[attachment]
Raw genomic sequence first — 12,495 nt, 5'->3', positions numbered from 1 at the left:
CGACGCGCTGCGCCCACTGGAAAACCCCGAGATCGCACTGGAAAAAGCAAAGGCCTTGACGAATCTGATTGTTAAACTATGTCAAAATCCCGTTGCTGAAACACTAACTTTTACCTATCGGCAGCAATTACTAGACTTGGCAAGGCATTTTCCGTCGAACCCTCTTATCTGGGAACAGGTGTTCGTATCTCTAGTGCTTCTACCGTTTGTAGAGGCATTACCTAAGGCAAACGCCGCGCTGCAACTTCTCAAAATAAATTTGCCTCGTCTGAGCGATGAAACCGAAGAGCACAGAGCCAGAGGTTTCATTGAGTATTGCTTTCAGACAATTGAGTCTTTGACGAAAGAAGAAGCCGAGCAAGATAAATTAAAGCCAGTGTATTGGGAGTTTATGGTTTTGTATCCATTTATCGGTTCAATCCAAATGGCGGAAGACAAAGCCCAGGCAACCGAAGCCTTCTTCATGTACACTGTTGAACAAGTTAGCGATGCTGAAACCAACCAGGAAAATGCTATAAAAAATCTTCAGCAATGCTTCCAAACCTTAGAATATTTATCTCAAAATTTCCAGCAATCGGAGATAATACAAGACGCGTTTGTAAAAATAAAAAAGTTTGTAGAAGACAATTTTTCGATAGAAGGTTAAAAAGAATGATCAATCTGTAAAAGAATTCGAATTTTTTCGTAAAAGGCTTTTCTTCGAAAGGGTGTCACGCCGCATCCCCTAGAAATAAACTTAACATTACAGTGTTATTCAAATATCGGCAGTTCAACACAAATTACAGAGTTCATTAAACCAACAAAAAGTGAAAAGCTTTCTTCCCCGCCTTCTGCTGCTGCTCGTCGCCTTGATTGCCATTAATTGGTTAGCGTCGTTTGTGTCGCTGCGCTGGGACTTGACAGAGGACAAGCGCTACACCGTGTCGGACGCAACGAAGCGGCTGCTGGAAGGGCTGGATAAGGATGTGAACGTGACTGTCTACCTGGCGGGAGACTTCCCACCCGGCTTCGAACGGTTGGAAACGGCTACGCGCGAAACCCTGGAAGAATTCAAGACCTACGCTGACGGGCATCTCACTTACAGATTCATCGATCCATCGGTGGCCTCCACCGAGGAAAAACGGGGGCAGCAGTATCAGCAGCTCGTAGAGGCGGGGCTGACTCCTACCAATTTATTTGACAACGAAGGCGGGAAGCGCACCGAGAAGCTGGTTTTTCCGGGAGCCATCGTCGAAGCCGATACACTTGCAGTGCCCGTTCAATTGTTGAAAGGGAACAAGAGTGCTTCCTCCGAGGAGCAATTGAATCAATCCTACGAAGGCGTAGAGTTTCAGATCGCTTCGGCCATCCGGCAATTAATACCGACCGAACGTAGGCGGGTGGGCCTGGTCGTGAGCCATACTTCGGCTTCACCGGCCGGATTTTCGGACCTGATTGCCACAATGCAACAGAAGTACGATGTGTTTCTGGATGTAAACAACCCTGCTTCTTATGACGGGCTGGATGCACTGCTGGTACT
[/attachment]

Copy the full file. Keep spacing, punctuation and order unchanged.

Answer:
Raw genomic sequence first — 12,495 nt, 5'->3', positions numbered from 1 at the left:
CGACGCGCTGCGCCCACTGGAAAACCCCGAGATCGCACTGGAAAAAGCAAAGGCCTTGACGAATCTGATTGTTAAACTATGTCAAAATCCCGTTGCTGAAACACTAACTTTTACCTATCGGCAGCAATTACTAGACTTGGCAAGGCATTTTCCGTCGAACCCTCTTATCTGGGAACAGGTGTTCGTATCTCTAGTGCTTCTACCGTTTGTAGAGGCATTACCTAAGGCAAACGCCGCGCTGCAACTTCTCAAAATAAATTTGCCTCGTCTGAGCGATGAAACCGAAGAGCACAGAGCCAGAGGTTTCATTGAGTATTGCTTTCAGACAATTGAGTCTTTGACGAAAGAAGAAGCCGAGCAAGATAAATTAAAGCCAGTGTATTGGGAGTTTATGGTTTTGTATCCATTTATCGGTTCAATCCAAATGGCGGAAGACAAAGCCCAGGCAACCGAAGCCTTCTTCATGTACACTGTTGAACAAGTTAGCGATGCTGAAACCAACCAGGAAAATGCTATAAAAAATCTTCAGCAATGCTTCCAAACCTTAGAATATTTATCTCAAAATTTCCAGCAATCGGAGATAATACAAGACGCGTTTGTAAAAATAAAAAAGTTTGTAGAAGACAATTTTTCGATAGAAGGTTAAAAAGAATGATCAATCTGTAAAAGAATTCGAATTTTTTCGTAAAAGGCTTTTCTTCGAAAGGGTGTCACGCCGCATCCCCTAGAAATAAACTTAACATTACAGTGTTATTCAAATATCGGCAGTTCAACACAAATTACAGAGTTCATTAAACCAACAAAAAGTGAAAAGCTTTCTTCCCCGCCTTCTGCTGCTGCTCGTCGCCTTGATTGCCATTAATTGGTTAGCGTCGTTTGTGTCGCTGCGCTGGGACTTGACAGAGGACAAGCGCTACACCGTGTCGGACGCAACGAAGCGGCTGCTGGAAGGGCTGGATAAGGATGTGAACGTGACTGTCTACCTGGCGGGAGACTTCCCACCCGGCTTCGAACGGTTGGAAACGGCTACGCGCGAAACCCTGGAAGAATTCAAGACCTACGCTGACGGGCATCTCACTTACAGATTCATCGATCCATCGGTGGCCTCCACCGAGGAAAAACGGGGGCAGCAGTATCAGCAGCTCGTAGAGGCGGGGCTGACTCCTACCAATTTATTTGACAACGAAGGCGGGAAGCGCACCGAGAAGCTGGTTTTTCCGGGAGCCATCGTCGAAGCCGATACACTTGCAGTGCCCGTTCAATTGTTGAAAGGGAACAAGAGTGCTTCCTCCGAGGAGCAATTGAATCAATCCTACGAAGGCGTAGAGTTTCAGATCGCTTCGGCCATCCGGCAATTAATACCGACCGAACGTAGGCGGGTGGGCCTGGTCGTGAGCCATACTTCGGCTTCACCGGCCGGATTTTCGGACCTGATTGCCACAATGCAACAGAAGTACGATGTGTTTCTGGATGTAAACAACCCTGCTTCTTATGACGGGCTGGATGCACTGCTGGTACT